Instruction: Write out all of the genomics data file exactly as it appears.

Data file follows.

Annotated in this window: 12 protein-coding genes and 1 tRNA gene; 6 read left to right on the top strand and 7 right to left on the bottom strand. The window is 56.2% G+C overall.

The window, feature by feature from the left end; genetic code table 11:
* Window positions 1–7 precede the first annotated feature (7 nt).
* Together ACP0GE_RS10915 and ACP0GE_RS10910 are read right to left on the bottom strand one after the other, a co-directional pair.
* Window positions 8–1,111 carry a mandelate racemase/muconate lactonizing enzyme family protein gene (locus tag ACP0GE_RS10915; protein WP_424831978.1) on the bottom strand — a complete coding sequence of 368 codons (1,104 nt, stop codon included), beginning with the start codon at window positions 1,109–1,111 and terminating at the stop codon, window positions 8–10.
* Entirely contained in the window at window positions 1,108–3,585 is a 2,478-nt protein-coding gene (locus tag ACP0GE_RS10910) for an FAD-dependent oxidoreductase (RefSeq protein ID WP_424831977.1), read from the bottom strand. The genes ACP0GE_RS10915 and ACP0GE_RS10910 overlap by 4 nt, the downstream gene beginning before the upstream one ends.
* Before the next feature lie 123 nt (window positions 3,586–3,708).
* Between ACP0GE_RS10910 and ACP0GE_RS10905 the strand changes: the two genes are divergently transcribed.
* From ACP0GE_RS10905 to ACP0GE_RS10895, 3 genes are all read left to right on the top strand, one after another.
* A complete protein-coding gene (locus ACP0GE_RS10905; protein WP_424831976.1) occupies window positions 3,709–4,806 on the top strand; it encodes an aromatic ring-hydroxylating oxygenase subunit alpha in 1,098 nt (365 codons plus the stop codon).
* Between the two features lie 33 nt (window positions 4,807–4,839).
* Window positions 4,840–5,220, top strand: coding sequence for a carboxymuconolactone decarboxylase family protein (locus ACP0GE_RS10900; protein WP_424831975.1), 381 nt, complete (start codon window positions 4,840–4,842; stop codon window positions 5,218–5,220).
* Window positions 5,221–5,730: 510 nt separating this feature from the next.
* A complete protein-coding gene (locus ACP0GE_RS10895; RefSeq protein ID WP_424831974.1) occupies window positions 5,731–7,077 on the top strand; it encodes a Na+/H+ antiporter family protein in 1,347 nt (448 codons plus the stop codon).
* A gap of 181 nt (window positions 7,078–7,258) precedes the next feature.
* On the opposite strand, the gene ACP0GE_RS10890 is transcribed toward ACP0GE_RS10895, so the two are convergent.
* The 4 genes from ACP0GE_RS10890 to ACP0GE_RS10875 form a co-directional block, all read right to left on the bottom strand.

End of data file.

Annotated in this window: 12 protein-coding genes and 1 tRNA gene; 6 read left to right on the top strand and 7 right to left on the bottom strand. The window is 56.2% G+C overall.

The window, feature by feature from the left end; genetic code table 11:
* Window positions 1–7 precede the first annotated feature (7 nt).
* Together ACP0GE_RS10915 and ACP0GE_RS10910 are read right to left on the bottom strand one after the other, a co-directional pair.
* Window positions 8–1,111 carry a mandelate racemase/muconate lactonizing enzyme family protein gene (locus tag ACP0GE_RS10915; protein WP_424831978.1) on the bottom strand — a complete coding sequence of 368 codons (1,104 nt, stop codon included), beginning with the start codon at window positions 1,109–1,111 and terminating at the stop codon, window positions 8–10.
* Entirely contained in the window at window positions 1,108–3,585 is a 2,478-nt protein-coding gene (locus tag ACP0GE_RS10910) for an FAD-dependent oxidoreductase (RefSeq protein ID WP_424831977.1), read from the bottom strand. The genes ACP0GE_RS10915 and ACP0GE_RS10910 overlap by 4 nt, the downstream gene beginning before the upstream one ends.
* Before the next feature lie 123 nt (window positions 3,586–3,708).
* Between ACP0GE_RS10910 and ACP0GE_RS10905 the strand changes: the two genes are divergently transcribed.
* From ACP0GE_RS10905 to ACP0GE_RS10895, 3 genes are all read left to right on the top strand, one after another.
* A complete protein-coding gene (locus ACP0GE_RS10905; protein WP_424831976.1) occupies window positions 3,709–4,806 on the top strand; it encodes an aromatic ring-hydroxylating oxygenase subunit alpha in 1,098 nt (365 codons plus the stop codon).
* Between the two features lie 33 nt (window positions 4,807–4,839).
* Window positions 4,840–5,220, top strand: coding sequence for a carboxymuconolactone decarboxylase family protein (locus ACP0GE_RS10900; protein WP_424831975.1), 381 nt, complete (start codon window positions 4,840–4,842; stop codon window positions 5,218–5,220).
* Window positions 5,221–5,730: 510 nt separating this feature from the next.
* A complete protein-coding gene (locus ACP0GE_RS10895; RefSeq protein ID WP_424831974.1) occupies window positions 5,731–7,077 on the top strand; it encodes a Na+/H+ antiporter family protein in 1,347 nt (448 codons plus the stop codon).
* A gap of 181 nt (window positions 7,078–7,258) precedes the next feature.
* On the opposite strand, the gene ACP0GE_RS10890 is transcribed toward ACP0GE_RS10895, so the two are convergent.
* The 4 genes from ACP0GE_RS10890 to ACP0GE_RS10875 form a co-directional block, all read right to left on the bottom strand.